January 21, 2002
Director of Media Relations
AMHERST, Mass.—The Mead Art Museum at Amherst College will present Casa Mañana: The Morrow Collection of Mexican Popular Arts, from Friday, Feb. 8, until Sunday, April 21. This exhibition celebrates the collection of Mexican folk art assembled by Dwight W. Morrow (Amherst College Class of 1895) and his wife Elizabeth Cutter (Smith College Class of 1896) during Morrow’s tenure as the United States Ambassador to Mexico in the late 1920s. Highlights include rare lacquered trays and boxes from the Mexican states of Guerrero and Michoacán, ceramics from Puebla, Oaxaca, Jalisco and Guanajuato, and textiles from Mexico, Zacatecas and Coahuila.
The Mead Art Museum’s Morrow Collection of Mexican folk art is one of the most important in the United States. The Morrows, among the vanguard of early collectors of Mexican folk art, purchased most of these objects for Casa Mañana, their weekend residence in the resort town of Cuernavaca. Morrow also commissioned a mural by Mexico’s leading artist Diego Rivera. The Morrows believed that Mexico’s visual arts would complement political and economic negotiations and facilitate greater understanding across the border. More than a retreat, Casa Mañana was a sympathetic gesture of goodwill and a visual declaration of allegiance to the indigenista rhetoric of the post-Revolutionary era, which placed Mexican culture at the heart of national identity. In 1955 the Morrow family gave a selection of 159 pieces to Amherst College.
This exhibition, the first major display of the Morrow Collection since the 1930s, places major works in varied contexts—the market, the tourist shop, the home and the museum—that have long determined how Mexico’s popular arts are understood. The installation includes approximately 75 of the most important and diverse works of folk art from the Morrow Collection. It also draws on the wealth of archival material from both the Amherst College Archives and Special Collections and the Sophia Smith Collection at Smith College. In addition, the Mead Art Museum has assembled a collection of vintage photographs of Mexico by Manuel and Lola Álvarez Bravo, Edward Weston and Hugo Brehme, among others, that illustrate daily life and the culture of the period. Together, these materials offer a rich resource that documents the transformation of functional, everyday objects into objects that carry both aesthetic and national significance.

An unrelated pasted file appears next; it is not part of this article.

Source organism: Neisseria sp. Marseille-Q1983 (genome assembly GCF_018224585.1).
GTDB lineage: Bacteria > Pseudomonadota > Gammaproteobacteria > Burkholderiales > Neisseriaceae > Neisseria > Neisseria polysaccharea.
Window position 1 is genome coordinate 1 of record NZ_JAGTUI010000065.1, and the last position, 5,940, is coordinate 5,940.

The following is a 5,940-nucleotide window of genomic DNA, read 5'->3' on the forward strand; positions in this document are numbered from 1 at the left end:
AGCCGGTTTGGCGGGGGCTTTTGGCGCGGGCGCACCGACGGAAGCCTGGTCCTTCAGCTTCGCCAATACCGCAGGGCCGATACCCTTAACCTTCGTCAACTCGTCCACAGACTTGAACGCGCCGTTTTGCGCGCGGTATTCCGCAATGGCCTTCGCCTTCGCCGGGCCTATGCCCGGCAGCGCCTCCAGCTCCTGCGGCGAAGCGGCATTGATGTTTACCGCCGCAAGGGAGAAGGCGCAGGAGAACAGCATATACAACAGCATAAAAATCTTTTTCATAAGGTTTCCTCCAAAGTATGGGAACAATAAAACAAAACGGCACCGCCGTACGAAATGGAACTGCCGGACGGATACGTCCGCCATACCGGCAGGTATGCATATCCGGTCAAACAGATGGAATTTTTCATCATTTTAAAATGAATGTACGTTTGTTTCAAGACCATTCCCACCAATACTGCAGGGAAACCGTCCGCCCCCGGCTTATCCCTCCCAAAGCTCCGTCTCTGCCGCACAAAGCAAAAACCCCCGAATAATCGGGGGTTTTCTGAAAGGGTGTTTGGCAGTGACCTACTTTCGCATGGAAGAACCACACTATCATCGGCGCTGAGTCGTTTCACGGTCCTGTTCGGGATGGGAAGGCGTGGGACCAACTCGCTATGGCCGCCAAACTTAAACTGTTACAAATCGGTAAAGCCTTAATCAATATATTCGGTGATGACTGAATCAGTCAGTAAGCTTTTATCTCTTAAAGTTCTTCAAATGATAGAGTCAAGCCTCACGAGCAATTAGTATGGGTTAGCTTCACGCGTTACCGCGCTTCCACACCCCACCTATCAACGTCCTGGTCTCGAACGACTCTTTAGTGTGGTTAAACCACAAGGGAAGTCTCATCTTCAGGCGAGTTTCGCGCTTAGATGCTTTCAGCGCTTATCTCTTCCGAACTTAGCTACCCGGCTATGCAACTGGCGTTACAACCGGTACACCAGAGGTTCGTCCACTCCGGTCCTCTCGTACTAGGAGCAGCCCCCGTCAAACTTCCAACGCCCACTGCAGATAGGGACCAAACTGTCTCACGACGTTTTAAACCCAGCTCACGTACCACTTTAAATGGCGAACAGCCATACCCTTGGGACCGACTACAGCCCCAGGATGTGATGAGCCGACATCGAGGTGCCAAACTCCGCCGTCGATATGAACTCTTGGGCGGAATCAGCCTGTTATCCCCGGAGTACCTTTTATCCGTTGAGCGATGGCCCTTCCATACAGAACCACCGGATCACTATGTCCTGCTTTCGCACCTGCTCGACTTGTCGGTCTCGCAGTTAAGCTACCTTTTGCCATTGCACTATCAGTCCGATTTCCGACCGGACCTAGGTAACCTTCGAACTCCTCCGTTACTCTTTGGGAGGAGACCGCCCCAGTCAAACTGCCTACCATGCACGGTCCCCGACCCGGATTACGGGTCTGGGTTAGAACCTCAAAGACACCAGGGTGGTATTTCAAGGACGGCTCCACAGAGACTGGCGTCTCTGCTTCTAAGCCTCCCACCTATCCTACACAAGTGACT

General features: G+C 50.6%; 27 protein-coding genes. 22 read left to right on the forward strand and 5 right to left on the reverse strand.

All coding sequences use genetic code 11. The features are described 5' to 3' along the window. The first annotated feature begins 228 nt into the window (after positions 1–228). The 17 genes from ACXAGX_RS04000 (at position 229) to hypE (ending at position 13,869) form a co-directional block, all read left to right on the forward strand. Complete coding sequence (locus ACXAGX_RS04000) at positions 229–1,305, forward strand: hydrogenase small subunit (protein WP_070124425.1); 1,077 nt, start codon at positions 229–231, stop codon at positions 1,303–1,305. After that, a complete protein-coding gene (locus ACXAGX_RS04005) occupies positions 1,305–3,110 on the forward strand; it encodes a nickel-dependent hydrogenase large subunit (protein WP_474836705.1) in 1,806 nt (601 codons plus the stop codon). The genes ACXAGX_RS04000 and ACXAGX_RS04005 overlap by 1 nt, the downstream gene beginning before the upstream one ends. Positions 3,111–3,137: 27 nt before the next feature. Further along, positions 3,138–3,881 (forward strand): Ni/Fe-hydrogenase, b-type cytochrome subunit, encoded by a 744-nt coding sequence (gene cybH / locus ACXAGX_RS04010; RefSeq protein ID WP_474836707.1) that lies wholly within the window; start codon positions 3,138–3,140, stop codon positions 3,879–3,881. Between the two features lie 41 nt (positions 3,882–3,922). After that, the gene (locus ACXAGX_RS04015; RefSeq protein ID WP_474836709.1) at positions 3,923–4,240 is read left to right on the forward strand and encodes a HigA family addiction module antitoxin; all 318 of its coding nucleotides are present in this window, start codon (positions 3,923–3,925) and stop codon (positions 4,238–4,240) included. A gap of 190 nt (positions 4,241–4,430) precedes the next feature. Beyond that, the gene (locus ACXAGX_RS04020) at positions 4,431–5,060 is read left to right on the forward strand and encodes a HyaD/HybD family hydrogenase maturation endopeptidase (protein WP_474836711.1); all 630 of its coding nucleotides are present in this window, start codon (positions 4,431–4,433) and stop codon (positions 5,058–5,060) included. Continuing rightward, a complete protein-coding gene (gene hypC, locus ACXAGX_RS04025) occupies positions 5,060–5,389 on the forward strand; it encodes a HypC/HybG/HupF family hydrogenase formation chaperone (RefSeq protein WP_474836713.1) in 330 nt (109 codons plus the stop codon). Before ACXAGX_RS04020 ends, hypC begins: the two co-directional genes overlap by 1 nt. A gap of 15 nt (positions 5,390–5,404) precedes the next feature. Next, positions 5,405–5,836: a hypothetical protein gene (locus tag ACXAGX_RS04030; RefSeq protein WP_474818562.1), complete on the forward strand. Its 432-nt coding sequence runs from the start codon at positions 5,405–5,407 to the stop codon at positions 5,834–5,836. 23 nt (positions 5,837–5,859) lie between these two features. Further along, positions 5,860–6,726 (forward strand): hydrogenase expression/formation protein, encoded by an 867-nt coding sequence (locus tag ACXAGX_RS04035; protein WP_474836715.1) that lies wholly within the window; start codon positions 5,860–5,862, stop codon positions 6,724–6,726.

A fully-illustrated exhibition catalogue was published by the University of New Mexico Press. The catalogue includes an introduction by Ilán Stavans, Lewis-Sebring Professor of Latin American and Latino Culture at Amherst College, and essays by James Oles, assistant professor of art history at Wellesley College; Susan Danly, independent curator and formerly curator of American art at the Mead; Rick López, (Amherst College Class of 1993) doctoral candidate in history at Yale University and recent Copeland Fellow at Amherst College; and Anthony W. Lee, associate professor of art history at Mount Holyoke College.
On Friday, Feb. 8 at 4:30 p.m., the Mead will mark the opening of the exhibition with a lecture by exhibtion curator Oles, titled “From Picadilly to Cuernavaca: A Traveler’s Guide to Mexican Popular Arts” in Stirn Auditorium. A reception will follow in the Museum. Stirn will host a premiere screening of the director’s cut of Robert Young’s Alambrista (1963) that evening at 7:30. Afterwards, Mr. Young and Professor Stavans will discuss the film. Professor Oles will offer a special tour of the exhibition on Saturday, Feb. 9 at 2:00 p.m. Additional related programs include a lecture by Professor Lee, and a Mexican-American film series beginning on Feb. 11 with Traffic (2000).
This exhibition, and its accompanying catalogue, were funded in part by the National Endowment for the Arts, with additional support from the Fideicomiso U.S.-Mexico Fund for Culture and the Hall and Kate Peterson Fund.
The Mead Art Museum hours are Tuesday through Sunday, 10:00 a.m. to 4:30 p.m., Thursday evenings until 9:00 p.m. Closed Mondays and Holidays. More information can be obtained on the Museum’s Website, or by calling the Mead Art Museum at (413) 542-2335.